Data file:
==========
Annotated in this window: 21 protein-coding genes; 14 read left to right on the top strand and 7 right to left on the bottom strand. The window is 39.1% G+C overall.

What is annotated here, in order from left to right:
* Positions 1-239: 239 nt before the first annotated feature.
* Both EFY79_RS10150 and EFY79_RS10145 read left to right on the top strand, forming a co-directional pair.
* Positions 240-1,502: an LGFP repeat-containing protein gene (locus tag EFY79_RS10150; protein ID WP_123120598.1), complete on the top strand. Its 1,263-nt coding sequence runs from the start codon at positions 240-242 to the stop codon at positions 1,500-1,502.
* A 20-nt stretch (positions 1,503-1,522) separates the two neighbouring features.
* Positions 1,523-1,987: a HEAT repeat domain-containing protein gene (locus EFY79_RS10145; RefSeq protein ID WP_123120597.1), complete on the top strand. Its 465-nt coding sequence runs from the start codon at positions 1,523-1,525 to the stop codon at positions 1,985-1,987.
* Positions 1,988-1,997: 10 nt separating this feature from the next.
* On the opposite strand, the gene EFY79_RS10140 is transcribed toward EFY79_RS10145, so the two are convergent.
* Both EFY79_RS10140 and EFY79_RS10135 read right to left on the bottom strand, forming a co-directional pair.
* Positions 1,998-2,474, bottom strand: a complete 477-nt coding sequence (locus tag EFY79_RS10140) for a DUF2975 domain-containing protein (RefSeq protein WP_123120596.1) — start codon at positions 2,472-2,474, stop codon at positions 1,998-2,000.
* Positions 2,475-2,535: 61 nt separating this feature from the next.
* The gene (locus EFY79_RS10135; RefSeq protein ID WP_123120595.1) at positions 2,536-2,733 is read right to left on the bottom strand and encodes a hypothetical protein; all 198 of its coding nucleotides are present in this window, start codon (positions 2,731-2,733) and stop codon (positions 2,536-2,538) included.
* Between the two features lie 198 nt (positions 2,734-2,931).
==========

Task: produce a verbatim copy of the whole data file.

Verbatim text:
Annotated in this window: 21 protein-coding genes; 14 read left to right on the top strand and 7 right to left on the bottom strand. The window is 39.1% G+C overall.

What is annotated here, in order from left to right:
* Positions 1-239: 239 nt before the first annotated feature.
* Both EFY79_RS10150 and EFY79_RS10145 read left to right on the top strand, forming a co-directional pair.
* Positions 240-1,502: an LGFP repeat-containing protein gene (locus tag EFY79_RS10150; protein ID WP_123120598.1), complete on the top strand. Its 1,263-nt coding sequence runs from the start codon at positions 240-242 to the stop codon at positions 1,500-1,502.
* A 20-nt stretch (positions 1,503-1,522) separates the two neighbouring features.
* Positions 1,523-1,987: a HEAT repeat domain-containing protein gene (locus EFY79_RS10145; RefSeq protein ID WP_123120597.1), complete on the top strand. Its 465-nt coding sequence runs from the start codon at positions 1,523-1,525 to the stop codon at positions 1,985-1,987.
* Positions 1,988-1,997: 10 nt separating this feature from the next.
* On the opposite strand, the gene EFY79_RS10140 is transcribed toward EFY79_RS10145, so the two are convergent.
* Both EFY79_RS10140 and EFY79_RS10135 read right to left on the bottom strand, forming a co-directional pair.
* Positions 1,998-2,474, bottom strand: a complete 477-nt coding sequence (locus tag EFY79_RS10140) for a DUF2975 domain-containing protein (RefSeq protein WP_123120596.1) — start codon at positions 2,472-2,474, stop codon at positions 1,998-2,000.
* Positions 2,475-2,535: 61 nt separating this feature from the next.
* The gene (locus EFY79_RS10135; RefSeq protein ID WP_123120595.1) at positions 2,536-2,733 is read right to left on the bottom strand and encodes a hypothetical protein; all 198 of its coding nucleotides are present in this window, start codon (positions 2,731-2,733) and stop codon (positions 2,536-2,538) included.
* Between the two features lie 198 nt (positions 2,734-2,931).